Bankruptcy Court Avoids Citation Lien/Turnover of Real Property Proceeds as Avoidable Preference, Despite Service of Citation to Discover Assets One Year Prior to Bankruptcy (In re: Karim, Northern District Bankruptcy Court, Adversary 17-00380, 3-9-18)
2018 WL 1230561 (Judge Thorne)
The limit of the Illinois citation lien was explored in a recent Chapter 11 Bankruptcy ruling in the Eastern Division of the Northern District Bankruptcy Court. A creditor obtained a judgment against two debtors in state court for $219,810.01 in December of 2015. The creditor then served debtors with a citation to discover assets in March of 2016. In December of 2016 the debtors sold real property and received a check in the sum of $45,799.06. The state court entered an order requiring the debtors to turn that check over to the judgment creditor on February 3rd of 2017. The debtors filed their bankruptcy March 3rd of 2017, less than 90 days after they received the check at closing.
If a “transfer” to a creditor occurs within 90 days of a bankruptcy filing, the trustee might be in a position to claw back the money for division among all creditors. The issue in Karim was whether the transfer occurred at the time the citation was served or at some later date.
A citation lien will attach to nonexempt personal property of the debtor at the time of service, and to any property obtained after the date of service while the citation is pending.
After some discussion of statutes establishing the date of transfer, the court focused on section 547(e)(2)(C) of the code. That section states that no transfer can be effective until a debtor has acquired rights in the property transferred. In this case, the court knew only that the debtors received a check on December 19, 2016. Because there was no evidence that debtors had any rights in the check prior to December 19, 2016, the court held that the transfer took place that day, within the 90-day preference period. No other defense to the finding of preferential transfer was made by the creditor. The Court avoided (reversed & abolished) the transfer of the check to creditor and the citation lien asserted by the creditor.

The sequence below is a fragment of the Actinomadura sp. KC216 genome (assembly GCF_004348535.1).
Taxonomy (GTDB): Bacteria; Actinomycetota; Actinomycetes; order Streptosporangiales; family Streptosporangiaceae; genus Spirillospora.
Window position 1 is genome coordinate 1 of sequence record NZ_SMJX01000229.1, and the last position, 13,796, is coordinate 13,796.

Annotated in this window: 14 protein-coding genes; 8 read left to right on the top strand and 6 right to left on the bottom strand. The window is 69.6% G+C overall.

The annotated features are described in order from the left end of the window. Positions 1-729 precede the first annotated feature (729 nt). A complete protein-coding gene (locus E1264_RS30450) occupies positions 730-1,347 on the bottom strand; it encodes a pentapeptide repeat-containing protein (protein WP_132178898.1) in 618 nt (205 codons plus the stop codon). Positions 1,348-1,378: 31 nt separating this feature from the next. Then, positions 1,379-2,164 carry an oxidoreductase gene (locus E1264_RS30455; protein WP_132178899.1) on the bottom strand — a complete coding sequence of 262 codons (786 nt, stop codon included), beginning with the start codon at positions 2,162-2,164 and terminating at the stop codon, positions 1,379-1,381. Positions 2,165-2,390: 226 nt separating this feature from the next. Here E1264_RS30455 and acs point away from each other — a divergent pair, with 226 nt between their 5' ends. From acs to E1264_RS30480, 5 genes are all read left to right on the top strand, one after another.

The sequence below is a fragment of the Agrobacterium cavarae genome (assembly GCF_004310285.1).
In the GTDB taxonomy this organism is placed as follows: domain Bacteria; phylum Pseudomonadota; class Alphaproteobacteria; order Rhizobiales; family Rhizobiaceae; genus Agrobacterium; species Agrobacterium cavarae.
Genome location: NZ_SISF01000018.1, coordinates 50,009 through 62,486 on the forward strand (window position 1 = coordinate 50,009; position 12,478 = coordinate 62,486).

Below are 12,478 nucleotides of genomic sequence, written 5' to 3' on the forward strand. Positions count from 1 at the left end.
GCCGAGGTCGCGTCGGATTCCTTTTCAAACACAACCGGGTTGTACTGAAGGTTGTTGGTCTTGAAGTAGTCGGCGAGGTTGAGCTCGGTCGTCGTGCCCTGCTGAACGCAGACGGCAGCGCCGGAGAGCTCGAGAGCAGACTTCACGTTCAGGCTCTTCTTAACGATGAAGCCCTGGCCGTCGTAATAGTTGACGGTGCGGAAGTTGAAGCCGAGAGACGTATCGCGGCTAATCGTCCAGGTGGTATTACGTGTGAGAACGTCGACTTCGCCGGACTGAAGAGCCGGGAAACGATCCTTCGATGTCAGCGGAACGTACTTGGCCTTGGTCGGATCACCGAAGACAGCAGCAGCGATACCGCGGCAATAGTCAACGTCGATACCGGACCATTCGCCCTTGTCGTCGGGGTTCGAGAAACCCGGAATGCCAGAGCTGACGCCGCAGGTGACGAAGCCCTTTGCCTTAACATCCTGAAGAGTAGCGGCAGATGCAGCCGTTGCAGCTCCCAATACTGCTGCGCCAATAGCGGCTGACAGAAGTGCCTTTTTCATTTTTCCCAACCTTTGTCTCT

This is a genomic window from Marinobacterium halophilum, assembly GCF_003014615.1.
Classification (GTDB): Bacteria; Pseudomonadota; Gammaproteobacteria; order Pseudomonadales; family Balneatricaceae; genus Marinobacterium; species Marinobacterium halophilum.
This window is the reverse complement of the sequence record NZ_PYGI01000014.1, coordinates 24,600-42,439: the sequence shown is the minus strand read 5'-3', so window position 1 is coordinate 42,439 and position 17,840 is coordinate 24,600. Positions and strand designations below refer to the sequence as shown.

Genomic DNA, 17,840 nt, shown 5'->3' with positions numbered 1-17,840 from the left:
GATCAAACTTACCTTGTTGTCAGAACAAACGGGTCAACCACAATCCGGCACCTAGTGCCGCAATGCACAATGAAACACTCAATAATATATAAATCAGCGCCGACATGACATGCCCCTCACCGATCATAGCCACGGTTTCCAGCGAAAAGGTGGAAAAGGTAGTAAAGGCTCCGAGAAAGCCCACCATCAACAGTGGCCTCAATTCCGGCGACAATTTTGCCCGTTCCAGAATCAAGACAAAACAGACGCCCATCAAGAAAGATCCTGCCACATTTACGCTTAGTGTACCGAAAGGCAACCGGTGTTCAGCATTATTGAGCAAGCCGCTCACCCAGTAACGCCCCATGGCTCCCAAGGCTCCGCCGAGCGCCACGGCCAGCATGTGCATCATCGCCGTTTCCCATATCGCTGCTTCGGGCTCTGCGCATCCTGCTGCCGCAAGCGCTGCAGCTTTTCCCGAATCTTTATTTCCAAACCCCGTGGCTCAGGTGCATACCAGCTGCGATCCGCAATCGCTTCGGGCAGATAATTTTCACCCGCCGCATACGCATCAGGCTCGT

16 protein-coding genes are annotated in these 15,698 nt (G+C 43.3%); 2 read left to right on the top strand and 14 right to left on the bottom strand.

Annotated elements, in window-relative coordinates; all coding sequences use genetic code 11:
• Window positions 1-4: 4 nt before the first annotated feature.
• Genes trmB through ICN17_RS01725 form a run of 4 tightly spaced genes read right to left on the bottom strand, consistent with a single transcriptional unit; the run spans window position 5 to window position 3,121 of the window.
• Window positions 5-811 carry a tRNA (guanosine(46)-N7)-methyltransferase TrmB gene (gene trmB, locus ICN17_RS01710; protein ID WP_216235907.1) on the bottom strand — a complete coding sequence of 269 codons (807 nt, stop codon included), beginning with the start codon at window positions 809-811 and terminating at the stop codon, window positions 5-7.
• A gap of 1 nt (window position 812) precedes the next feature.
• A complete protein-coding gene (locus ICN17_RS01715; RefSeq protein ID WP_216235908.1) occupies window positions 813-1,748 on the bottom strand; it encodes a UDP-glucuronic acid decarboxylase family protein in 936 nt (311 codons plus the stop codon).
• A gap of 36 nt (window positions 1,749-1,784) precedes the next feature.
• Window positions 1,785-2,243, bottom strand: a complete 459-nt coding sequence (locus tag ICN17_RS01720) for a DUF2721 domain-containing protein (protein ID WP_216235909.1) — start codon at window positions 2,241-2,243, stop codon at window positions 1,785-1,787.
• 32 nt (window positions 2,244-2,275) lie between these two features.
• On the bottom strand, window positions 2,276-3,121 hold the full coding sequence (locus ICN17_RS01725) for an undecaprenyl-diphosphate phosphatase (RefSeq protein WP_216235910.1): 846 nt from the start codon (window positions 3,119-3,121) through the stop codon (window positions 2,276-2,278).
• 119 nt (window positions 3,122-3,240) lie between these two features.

The court also discussed but declined to rule squarely on the issue of perfection of the lien on the check. The court mentioned that no lien could exist without property in existence, suggesting that perfection likely occurred on that same date: December 19, 2016. If other creditors were attempting to step into first position, the case might have addressed the issue in greater detail.
The case leaves open several questions, some of which are subtly referenced in the opinion itself. First, no evidence of the contract for the purchase of real estate was entered into evidence. Would the lien have attached to debtor’s interest in the contract at the time of signing? The court discussed that a legally enforceable right could be an existing interest in property. If a contract existed, it is possible the court would have held that the transfer occurred at the time of formation.
Furthermore, it seems that no judgment lien was recorded. Had the creditor taken that action immediately after entering judgment, the conflict might have been avoided entirely.
Bottom Line? If there is no evidence that a debtor acquired rights more than 90 days prior to filing bankruptcy, a long-standing citation may not be enough to avoid a preference action. In addition, the continuing lien imposed by a citation is useful but no substitute for a recorded lien when real property is available for collection.
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